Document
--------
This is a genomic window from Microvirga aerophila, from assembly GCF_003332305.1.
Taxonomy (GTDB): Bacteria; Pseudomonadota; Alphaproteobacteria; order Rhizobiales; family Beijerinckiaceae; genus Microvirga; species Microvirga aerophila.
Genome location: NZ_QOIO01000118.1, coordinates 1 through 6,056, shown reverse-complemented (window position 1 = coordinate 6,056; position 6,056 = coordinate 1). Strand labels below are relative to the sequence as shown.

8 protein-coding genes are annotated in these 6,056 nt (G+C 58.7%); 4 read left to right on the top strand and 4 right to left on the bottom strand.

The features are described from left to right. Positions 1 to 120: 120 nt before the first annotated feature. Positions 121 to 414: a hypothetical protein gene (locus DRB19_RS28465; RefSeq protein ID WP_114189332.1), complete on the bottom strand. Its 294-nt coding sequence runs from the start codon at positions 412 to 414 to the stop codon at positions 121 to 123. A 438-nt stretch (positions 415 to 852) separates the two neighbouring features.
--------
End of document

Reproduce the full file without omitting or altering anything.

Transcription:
This is a genomic window from Microvirga aerophila, from assembly GCF_003332305.1.
Taxonomy (GTDB): Bacteria; Pseudomonadota; Alphaproteobacteria; order Rhizobiales; family Beijerinckiaceae; genus Microvirga; species Microvirga aerophila.
Genome location: NZ_QOIO01000118.1, coordinates 1 through 6,056, shown reverse-complemented (window position 1 = coordinate 6,056; position 6,056 = coordinate 1). Strand labels below are relative to the sequence as shown.

8 protein-coding genes are annotated in these 6,056 nt (G+C 58.7%); 4 read left to right on the top strand and 4 right to left on the bottom strand.

The features are described from left to right. Positions 1 to 120: 120 nt before the first annotated feature. Positions 121 to 414: a hypothetical protein gene (locus DRB19_RS28465; RefSeq protein ID WP_114189332.1), complete on the bottom strand. Its 294-nt coding sequence runs from the start codon at positions 412 to 414 to the stop codon at positions 121 to 123. A 438-nt stretch (positions 415 to 852) separates the two neighbouring features.